Description This book emphasizes effective communication of mathematics through writing and it promotes active learning by the students. Notable features include preview activities for each section intended for students to do before class and progress checks within the text for the student to do on the spot, with answers at the end of the book.
Description This textbook contains the content of a two semester course in discrete structures, which is typically a second-year course for students in computer science or mathematics, but it does not have a calculus prerequisite. The material for the first semester is in chapters 1-10 and includes logic, set theory, functions, relations, recursion, graphs, trees, and elementary combinatorics. The second semester material in chapters 11-16 deals with algebraic structures: binary operations, groups, matrix algebra, Boolean algebra, monoids and automata, rings and fields.
Description This book originated in 2009 as lecture notes for the undergraduate analysis course at the University of Illinois, whose syllabus was based on the text of Bartle and Sherbert, but it is now a mature textbook. It has been used by a number of instructors at other institutions and they report that they recommend the book and will continue to use it. There is now a second volume, Basic Analysis 2, written for the second semester of a year long course.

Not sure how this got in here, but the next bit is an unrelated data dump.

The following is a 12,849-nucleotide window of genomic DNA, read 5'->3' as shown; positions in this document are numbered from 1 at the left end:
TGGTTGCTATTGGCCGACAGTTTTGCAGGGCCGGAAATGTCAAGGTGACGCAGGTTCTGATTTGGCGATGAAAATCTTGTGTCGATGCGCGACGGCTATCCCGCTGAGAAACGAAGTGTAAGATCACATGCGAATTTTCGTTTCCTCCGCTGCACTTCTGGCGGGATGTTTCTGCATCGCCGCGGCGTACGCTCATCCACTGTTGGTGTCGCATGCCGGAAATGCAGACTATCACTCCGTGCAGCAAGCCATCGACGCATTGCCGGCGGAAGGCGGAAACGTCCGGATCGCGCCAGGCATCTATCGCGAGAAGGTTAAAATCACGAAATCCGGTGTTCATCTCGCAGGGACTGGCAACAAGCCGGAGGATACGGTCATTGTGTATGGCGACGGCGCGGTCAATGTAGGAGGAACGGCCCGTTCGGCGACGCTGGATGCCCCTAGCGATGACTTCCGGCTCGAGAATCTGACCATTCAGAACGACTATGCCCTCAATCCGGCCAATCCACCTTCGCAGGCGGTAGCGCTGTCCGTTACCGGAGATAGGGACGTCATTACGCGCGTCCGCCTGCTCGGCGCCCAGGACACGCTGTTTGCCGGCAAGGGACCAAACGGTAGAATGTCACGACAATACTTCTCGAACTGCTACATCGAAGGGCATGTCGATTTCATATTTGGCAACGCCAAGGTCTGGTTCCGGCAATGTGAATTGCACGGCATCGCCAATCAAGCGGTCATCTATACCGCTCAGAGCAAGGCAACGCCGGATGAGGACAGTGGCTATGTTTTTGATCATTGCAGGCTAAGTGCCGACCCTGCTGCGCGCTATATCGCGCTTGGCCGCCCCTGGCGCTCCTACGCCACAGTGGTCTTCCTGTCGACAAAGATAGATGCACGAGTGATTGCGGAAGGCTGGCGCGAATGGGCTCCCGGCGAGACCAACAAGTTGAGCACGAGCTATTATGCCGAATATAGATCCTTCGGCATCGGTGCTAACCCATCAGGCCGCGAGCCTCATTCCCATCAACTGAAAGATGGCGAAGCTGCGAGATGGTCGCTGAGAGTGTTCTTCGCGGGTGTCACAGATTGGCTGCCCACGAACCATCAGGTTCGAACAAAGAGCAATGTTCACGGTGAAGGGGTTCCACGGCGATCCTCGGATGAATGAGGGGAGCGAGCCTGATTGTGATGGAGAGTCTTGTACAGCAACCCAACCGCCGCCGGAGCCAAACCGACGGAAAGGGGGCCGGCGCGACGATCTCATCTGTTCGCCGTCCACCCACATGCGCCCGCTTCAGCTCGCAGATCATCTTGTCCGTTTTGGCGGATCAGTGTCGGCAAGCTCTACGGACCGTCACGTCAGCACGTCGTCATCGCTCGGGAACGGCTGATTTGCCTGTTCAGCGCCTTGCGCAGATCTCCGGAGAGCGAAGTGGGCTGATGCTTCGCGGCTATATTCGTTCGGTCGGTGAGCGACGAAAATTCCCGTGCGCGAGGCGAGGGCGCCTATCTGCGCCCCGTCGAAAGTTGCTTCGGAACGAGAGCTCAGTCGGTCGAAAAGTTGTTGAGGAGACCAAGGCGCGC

Description From an instructor who recently used this book: “I found it mathematically sound, well organized and very instructive for a good upper division undergraduate class. In particular, the exercise sets are well thought out and both the proofs and the narrative speak well to that level of student without sacrificing any rigor.”
Description This text for a semester course portrays real analysis in the context of its historical development. It is written in a direct style aimed at students and not instructors. A student using the book is guided to understand and prove much of the actual mathematical content through the more than 200 problems that are embedded within the narrative and not placed at the end of sections as in most textbooks. For a course taught in the inquiry based learning mode this book should work better than standard texts. On the other hand, with the instructor offering more guidance it should also work well with a more traditional classroom style.
Description This book is written for upper division mathematics students with the aim of getting to and understanding the incompleteness theorems in a single semester. The authors outline two paths to this goal as described in the preface to the second edition: 'This has allowed us to chart two paths to the incompleteness theorems, splitting after the material in Chapter 4. Readers of the first edition will find that the exposition in Chapters 5 and 6 follows a familiar route, although the material there has been pretty thoroughly reworked. It is also possible, if you choose, to move directly from Chapter 4 to Chapter 7 and see a development of computability theory that covers the Entschei- dungsproblem, Hilbert’s 10th Problem, and Gödel’s First Incompleteness Theorem.'